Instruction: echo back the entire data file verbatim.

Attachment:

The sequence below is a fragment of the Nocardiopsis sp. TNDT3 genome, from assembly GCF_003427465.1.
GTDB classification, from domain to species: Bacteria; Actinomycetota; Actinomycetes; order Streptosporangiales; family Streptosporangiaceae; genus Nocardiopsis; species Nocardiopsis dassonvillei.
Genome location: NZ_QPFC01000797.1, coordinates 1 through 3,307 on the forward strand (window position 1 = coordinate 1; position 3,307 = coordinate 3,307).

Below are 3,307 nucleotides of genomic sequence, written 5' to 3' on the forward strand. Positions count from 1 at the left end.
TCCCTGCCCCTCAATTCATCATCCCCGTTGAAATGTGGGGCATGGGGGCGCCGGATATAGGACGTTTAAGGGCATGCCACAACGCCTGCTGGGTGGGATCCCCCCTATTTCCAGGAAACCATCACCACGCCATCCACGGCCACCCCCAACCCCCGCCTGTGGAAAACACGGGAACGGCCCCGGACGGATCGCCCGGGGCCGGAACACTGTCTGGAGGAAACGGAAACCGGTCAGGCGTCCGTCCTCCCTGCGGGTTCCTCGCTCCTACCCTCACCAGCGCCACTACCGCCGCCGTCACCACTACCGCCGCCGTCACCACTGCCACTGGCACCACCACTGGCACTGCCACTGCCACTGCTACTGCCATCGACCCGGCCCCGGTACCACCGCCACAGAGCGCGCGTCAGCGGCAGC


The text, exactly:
The sequence below is a fragment of the Nocardiopsis sp. TNDT3 genome, from assembly GCF_003427465.1.
GTDB classification, from domain to species: Bacteria; Actinomycetota; Actinomycetes; order Streptosporangiales; family Streptosporangiaceae; genus Nocardiopsis; species Nocardiopsis dassonvillei.
Genome location: NZ_QPFC01000797.1, coordinates 1 through 3,307 on the forward strand (window position 1 = coordinate 1; position 3,307 = coordinate 3,307).

Below are 3,307 nucleotides of genomic sequence, written 5' to 3' on the forward strand. Positions count from 1 at the left end.
TCCCTGCCCCTCAATTCATCATCCCCGTTGAAATGTGGGGCATGGGGGCGCCGGATATAGGACGTTTAAGGGCATGCCACAACGCCTGCTGGGTGGGATCCCCCCTATTTCCAGGAAACCATCACCACGCCATCCACGGCCACCCCCAACCCCCGCCTGTGGAAAACACGGGAACGGCCCCGGACGGATCGCCCGGGGCCGGAACACTGTCTGGAGGAAACGGAAACCGGTCAGGCGTCCGTCCTCCCTGCGGGTTCCTCGCTCCTACCCTCACCAGCGCCACTACCGCCGCCGTCACCACTACCGCCGCCGTCACCACTGCCACTGGCACCACCACTGGCACTGCCACTGCCACTGCTACTGCCATCGACCCGGCCCCGGTACCACCGCCACAGAGCGCGCGTCAGCGGCAGC